Health Ministry celebrates World Hearing Day

The Ministry of Health & Wellness is collaborating with the non-governmental organisation, the Jamaica Association for the Deaf to bring awareness to the public about ear and hearing health this World Hearing Day, March 3.

“World Hearing Day provides an opportunity to inform ourselves about the importance of protecting our ears and hearing health while also giving us a platform to focus on the social experiences of those who deaf and hard of hearing,” noted Minister of Health & Wellness, Dr. the Hon. Christopher Tufton.

“As we celebrate World Hearing Day this year, let us recognise that ear and hearing health is everybody’s business. Let us also be deliberate about demonstrating empathy and respect for our community members who are deaf or hard of hearing,” he added.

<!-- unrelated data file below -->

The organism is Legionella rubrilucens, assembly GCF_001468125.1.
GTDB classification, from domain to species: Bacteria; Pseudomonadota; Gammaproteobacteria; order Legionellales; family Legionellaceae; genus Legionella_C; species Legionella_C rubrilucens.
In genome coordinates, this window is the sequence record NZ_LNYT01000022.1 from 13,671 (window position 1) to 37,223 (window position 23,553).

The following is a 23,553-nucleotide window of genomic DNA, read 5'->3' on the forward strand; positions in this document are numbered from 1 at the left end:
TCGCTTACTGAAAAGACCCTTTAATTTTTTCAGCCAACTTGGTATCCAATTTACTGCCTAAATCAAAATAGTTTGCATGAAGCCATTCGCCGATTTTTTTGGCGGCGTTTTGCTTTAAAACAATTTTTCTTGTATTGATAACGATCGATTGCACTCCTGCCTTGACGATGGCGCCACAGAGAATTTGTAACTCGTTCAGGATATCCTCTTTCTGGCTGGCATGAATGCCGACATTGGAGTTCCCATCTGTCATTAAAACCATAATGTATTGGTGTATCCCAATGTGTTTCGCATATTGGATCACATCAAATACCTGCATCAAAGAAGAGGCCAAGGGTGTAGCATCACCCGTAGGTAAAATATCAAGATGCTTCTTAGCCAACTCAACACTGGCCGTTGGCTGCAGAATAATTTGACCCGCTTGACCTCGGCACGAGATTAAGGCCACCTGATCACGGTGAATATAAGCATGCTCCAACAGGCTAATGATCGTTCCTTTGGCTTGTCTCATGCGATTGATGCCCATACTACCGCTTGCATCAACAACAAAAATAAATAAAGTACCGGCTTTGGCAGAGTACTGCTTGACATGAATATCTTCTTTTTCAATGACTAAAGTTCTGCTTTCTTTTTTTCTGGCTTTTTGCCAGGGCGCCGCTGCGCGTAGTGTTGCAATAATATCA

According to WHO, globally, some 1.5 billion people, (including over 30 million children) live with some form of hearing loss, and the number could increase to nearly 2.5 billion by 2050. Among persons 65 years and over, one out of every three persons suffers from hearing loss.

The prevalence of hearing loss varies globally, but the majority of persons affected with hearing loss live in low- and middle-income countries. In the Americas, the WHO estimates that 210 million people live with hearing loss. In Jamaica, researchers estimate that between 7,500 and 200,000 persons live with hearing loss.

Given the reality of these numbers, the Ministry, together with its collaborator the JAD, is encouraging Jamaicans to mind their ear and hearing health.

  • Do not insert cotton buds, sticks or pins into the ears;
  • Do not share earphones or earplugs; Avoid listening to loud sounds;
  • Wear protective hearing gear as appropriate;
  • Avoid swimming, bathing in dirty water; and
  • See a doctor if you have ear or hearing problems.

Together with the JAD, the Ministry is also embarking on a month-long ‘Snack of Silence’ campaign. For each Friday of the month, members of the public are encouraged to take a minute of silence to rest their ears. This means turning off, for one minute, as many sound-generating devices as is reasonable; that will be the snack of silence.